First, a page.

JACKSONVILLE, Fla. – A Jacksonville Navy veteran who was nearly killed after he was shot in 2012, is proving his strength. Last week, Brett Parks competed in Prince Harry's international Invictus Games in Orlando despite losing part of his leg in the shooting.
More than 400 competitors from 13 nations took part in the sporting event for wounded, injured and sick service members. Teammates call Parks a fierce competitor as he competed on the sitting volleyball team and swimming races for Team USA.
Parks' wife Susan and two kids (with one more is on the way) watched as Team USA's sitting volleyball team beat the Netherlands (25-10, 25-17) in the semi-finals at the HP Field House inside Disney's ESPN Wide World of Sports park on May 10.
That evening, Parks and the rest of his team faced off against the U.K.'s all-star team. Prince Harry David, obviously rooting for Great Britain, watched from the stands.
It was a tight match but Parks and the Americans prevailed, winning the gold medal after a tie-breaker in the third round of play.
It was truly an inspirational moment for all of the heroes who have come so far.
"If you would have told me the day after I woke up, a week after I woke up from a coma that I would be here today competing on an international level, I would've told you, you were crazy," Parks told News4Jax. "And I probably would have thrown my food tray at you."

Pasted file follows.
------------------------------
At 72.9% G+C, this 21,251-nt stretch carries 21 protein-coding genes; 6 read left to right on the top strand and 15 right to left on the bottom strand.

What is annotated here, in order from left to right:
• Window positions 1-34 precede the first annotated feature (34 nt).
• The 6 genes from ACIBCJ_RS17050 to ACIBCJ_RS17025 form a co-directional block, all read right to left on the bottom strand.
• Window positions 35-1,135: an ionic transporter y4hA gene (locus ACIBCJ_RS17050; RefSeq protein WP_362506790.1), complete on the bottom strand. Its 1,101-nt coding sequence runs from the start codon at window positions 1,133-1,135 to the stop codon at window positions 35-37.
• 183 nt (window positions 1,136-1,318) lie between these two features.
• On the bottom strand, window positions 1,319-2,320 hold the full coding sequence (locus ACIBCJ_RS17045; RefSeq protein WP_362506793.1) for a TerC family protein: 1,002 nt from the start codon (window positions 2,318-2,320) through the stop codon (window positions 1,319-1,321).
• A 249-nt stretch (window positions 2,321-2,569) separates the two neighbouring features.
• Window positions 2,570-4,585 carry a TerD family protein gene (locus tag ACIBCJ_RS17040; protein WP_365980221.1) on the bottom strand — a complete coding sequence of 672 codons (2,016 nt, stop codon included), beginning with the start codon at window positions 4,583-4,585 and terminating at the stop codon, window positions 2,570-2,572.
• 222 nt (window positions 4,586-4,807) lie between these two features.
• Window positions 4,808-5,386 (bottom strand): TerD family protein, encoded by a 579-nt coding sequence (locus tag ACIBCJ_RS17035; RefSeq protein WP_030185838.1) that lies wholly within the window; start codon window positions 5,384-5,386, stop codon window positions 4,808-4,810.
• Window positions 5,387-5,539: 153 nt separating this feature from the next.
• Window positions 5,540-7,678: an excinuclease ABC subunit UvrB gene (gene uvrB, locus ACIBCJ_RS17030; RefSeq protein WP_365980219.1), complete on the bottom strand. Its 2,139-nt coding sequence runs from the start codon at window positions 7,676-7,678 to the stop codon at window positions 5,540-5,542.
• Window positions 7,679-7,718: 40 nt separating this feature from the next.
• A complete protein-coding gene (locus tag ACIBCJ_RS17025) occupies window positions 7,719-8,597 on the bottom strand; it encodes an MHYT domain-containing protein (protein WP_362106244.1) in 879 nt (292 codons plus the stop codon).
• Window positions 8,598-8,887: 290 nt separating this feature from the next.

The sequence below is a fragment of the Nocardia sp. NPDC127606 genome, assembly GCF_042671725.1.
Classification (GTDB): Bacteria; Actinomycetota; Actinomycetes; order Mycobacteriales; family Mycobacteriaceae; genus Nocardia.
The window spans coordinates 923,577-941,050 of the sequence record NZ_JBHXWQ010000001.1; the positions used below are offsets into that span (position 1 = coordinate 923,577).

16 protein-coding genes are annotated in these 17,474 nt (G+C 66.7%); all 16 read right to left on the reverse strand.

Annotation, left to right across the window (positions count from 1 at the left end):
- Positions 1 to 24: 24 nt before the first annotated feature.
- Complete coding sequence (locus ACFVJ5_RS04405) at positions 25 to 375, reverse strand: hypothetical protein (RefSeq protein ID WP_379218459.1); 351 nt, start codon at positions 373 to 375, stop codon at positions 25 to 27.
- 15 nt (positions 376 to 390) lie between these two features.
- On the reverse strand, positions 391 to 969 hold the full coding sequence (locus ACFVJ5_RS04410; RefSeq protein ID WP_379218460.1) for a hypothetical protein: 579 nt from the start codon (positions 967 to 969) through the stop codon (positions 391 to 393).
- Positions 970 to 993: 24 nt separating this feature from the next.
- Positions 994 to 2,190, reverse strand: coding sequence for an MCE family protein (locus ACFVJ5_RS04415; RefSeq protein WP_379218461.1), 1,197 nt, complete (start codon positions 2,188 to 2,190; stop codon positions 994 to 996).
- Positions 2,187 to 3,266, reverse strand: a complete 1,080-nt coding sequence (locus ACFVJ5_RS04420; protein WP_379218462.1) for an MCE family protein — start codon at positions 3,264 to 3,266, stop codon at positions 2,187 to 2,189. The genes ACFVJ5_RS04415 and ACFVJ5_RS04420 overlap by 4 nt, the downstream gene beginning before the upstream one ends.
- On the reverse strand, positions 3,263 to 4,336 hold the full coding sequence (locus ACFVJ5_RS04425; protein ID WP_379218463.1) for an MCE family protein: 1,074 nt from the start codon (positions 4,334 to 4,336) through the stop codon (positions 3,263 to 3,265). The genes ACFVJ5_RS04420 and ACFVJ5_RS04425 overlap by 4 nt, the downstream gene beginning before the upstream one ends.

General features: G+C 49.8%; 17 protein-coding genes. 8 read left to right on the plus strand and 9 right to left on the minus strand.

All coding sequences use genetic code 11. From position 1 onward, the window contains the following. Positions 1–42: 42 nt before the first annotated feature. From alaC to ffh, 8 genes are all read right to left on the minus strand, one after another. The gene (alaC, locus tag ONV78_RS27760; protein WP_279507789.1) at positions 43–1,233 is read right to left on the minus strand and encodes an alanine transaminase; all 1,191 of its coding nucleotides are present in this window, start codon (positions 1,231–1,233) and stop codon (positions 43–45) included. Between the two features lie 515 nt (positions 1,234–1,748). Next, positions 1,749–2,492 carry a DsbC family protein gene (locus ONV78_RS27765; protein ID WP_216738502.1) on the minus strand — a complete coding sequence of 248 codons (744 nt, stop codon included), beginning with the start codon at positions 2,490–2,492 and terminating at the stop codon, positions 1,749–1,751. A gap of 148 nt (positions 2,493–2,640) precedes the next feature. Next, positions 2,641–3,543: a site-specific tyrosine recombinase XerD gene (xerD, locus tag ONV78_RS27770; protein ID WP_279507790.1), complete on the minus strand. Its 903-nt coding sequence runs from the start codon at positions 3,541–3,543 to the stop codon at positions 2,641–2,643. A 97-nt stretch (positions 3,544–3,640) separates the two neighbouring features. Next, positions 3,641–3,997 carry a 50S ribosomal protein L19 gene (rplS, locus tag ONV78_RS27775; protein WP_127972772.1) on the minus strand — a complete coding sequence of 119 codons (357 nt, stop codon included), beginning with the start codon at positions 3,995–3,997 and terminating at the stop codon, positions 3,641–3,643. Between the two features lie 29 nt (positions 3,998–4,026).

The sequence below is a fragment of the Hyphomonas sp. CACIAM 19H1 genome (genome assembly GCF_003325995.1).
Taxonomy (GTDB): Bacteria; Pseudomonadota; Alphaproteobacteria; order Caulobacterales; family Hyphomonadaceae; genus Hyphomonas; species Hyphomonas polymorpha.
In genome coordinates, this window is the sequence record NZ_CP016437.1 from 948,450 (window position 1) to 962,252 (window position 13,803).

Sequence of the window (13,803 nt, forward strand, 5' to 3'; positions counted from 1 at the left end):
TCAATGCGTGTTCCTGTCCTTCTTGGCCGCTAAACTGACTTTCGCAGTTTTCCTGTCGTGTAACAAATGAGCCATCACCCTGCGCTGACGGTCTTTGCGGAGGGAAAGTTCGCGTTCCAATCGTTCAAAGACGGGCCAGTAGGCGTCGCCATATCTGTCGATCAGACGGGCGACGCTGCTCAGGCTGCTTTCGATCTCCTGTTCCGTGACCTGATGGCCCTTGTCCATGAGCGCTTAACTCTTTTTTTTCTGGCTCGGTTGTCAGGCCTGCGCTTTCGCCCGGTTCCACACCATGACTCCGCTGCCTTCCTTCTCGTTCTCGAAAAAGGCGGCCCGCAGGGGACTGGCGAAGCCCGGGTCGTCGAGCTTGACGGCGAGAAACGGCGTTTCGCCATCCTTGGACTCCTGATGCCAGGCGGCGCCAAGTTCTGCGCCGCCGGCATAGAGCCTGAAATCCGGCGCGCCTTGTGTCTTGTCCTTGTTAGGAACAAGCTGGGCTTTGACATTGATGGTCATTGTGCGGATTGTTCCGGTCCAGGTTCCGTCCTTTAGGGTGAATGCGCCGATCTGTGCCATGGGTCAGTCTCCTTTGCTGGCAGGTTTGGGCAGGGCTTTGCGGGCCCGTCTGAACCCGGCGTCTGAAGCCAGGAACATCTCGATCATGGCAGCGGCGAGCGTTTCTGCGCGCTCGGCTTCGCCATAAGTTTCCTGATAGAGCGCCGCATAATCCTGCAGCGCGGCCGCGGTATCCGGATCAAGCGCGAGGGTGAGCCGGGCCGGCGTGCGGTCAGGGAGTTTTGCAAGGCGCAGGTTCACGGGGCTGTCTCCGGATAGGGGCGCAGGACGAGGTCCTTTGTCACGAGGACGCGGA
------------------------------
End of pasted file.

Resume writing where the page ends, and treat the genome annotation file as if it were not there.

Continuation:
Four years ago, Parks was as good as dead. The Sailor, who was working as a personal trainer part-time, was just trying to help stop a robbery outside an apartment complex near Jacksonville's St. Johns Town Center. Parks confronted the gunman, who pulled the trigger.
"The first thing I thought was I can't believe I got shot," Parks said. "And the second thing I thought was, I am going to die today."
The bullet ricocheted through his body and pierced his organs.
"I had a .001 percent chance of survival according to the doctors," he said.
Parks was rushed to the hospital in critical condition. He was in a coma for 20 days.
"When I woke up my leg was gone," he said. "It was a whole lot of pain and a whole lot of panic for a while."
He's come a very long way since then -- showing his remarkable strength again and again.
On May 11, the morning after winning gold in sitting volleyball, Parks dove back in. He swam in the 50-meter freestyle and the 200-meter relay, taking home the silver medal.
"I could've died at any time," he said. "I could've just given up. And said oh, you know what, I'm tired. I'm going to go to sleep. But there's always another day after that. And you have to fight until the very end."
This “Miracle Man,” as his doctors and friends call him, is spreading that message with the world now. He wrote a book called Miracle Man: A Bullet that Ignited a Purpose-Filled Life.
He travels and speaks with his ministry, Second Shot Ministry.
Despite what happened, Parks' life is moving forward and his journey is inspiring others.
"Life is great," he said. "Someone asked me a couple months back, they asked me, 'Was it worth it? You went and helped somebody and look at you now.' Which kind of shocked me a little bit that they came at me like that. And that kind of ringing in my ears for a little while. Was it worth it? And I came back to her and I said, 'Doing the right thing is always worth it. No matter the consequence. And if faced against that challenge again, that situation, I would do it over and over. Because that was the right thing to do.'"
The man who shot Parks, Courtney Phillips, was sentenced to 30 years in prison.